Syria Bombing Vote Could Come In Weeks, But David Cameron Not Prepared To Lose

Prime Minister David Cameron speaking about the Paris attacks in the House of Commons, London.
Prime Minister David Cameron speaking about the Paris attacks in the House of Commons, London.
PA/PA Wire

David Cameron could push for a vote on taking military action against Isis in Syria within weeks, according to reports.

On Tuesday, the prime minister told parliament he would soon set out a "comprehensive strategy" for dealing with the Islamist group that claimed responsibility for Friday's terror attack on Paris.

The RAF is currently bombing Isis in Iraq but it does not have parliamentary approval to strike targets in Syria.

However Downing Street insisted today the suggestion in the Daily Telegraph a Commons vote authorising action could come before Christmas was speculation.

A No.10 source told The Huffington Post UK: "We are not setting out a timetable for a vote. We are very clear we're not pencilling in any dates. We will publish our comprehensive strategy in the PM's response to the Foreign Affairs Committee and that will provide an opportunity for MPs from all parties to give their views.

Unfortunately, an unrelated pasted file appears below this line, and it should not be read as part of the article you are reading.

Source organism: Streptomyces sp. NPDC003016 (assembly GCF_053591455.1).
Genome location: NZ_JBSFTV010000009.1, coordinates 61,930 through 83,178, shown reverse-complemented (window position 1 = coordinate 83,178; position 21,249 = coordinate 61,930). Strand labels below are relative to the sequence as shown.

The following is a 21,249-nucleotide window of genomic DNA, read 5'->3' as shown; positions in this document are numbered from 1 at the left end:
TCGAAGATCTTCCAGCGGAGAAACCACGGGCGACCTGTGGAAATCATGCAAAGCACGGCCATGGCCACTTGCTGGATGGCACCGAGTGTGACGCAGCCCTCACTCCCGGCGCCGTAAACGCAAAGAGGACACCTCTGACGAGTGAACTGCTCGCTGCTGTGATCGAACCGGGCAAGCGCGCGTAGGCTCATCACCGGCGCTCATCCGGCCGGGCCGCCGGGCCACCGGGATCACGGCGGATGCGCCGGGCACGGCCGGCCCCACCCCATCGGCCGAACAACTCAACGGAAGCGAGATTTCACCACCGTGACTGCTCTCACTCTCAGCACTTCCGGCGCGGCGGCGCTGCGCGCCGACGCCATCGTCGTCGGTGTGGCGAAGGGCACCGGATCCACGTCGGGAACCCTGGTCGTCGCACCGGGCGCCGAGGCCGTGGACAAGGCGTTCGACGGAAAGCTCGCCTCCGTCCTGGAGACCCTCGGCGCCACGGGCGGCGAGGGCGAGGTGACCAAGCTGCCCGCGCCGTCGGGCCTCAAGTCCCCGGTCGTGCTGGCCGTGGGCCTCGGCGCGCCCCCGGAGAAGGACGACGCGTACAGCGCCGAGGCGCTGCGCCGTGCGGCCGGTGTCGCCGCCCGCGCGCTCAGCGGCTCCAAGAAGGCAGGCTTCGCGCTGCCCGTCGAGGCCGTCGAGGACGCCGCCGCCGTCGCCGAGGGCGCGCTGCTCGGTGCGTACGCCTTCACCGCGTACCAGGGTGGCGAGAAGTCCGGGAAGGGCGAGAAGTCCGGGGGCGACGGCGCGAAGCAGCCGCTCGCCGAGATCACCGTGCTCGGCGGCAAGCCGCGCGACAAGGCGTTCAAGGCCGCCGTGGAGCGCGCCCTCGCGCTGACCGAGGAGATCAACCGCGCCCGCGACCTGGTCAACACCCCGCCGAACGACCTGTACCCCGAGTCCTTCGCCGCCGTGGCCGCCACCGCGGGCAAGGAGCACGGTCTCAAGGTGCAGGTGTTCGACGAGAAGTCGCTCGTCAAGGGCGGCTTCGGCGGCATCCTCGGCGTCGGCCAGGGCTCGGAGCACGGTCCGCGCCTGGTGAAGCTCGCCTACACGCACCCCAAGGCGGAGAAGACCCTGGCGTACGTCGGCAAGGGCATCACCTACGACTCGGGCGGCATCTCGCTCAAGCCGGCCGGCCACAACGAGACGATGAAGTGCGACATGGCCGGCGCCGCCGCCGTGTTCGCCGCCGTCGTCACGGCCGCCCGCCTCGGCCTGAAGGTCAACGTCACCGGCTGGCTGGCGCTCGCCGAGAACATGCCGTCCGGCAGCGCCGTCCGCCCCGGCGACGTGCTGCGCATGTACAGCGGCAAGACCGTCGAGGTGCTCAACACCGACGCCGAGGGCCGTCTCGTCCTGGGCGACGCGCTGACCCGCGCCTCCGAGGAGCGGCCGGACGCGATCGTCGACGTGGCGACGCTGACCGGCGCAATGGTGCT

"We need to be clear where people stand on this. The worst outcome is for the UK's standing in the world would be to have a vote and lose."

The Commons foreign affairs committee, chaired by a Conservative MP, recently published a report cautioning against military action in Syria.

Cameron told MPs yesterday that Isis was a "direct and growing threat" that needed to be attacked "not just in Iraq but in Syria too".

"Our allies are asking us to do this and the case for doing so has only grown stronger after the Paris attacks. We cannot expect, we should not expect, others to carry the burdens and the risks of protecting our country," he said.

The prime minister is wary of losing another Commons vote on taking military action in Syria and has yet been unconvinced he has the support of enough MPs.

Jeremy Corbyn has argued against expanding Britain's military action and he told Cameron yesterday any military action would need "consent" from the international community in the form of legal backing from the United Nations.

However several Labour MPs are seen as likely to defy Corbyn and vote with the prime minister. The Labour leader has indicated he will not allow his MPs a free vote on the issue, which would give them the freedom to vote against his position without formally rebelling.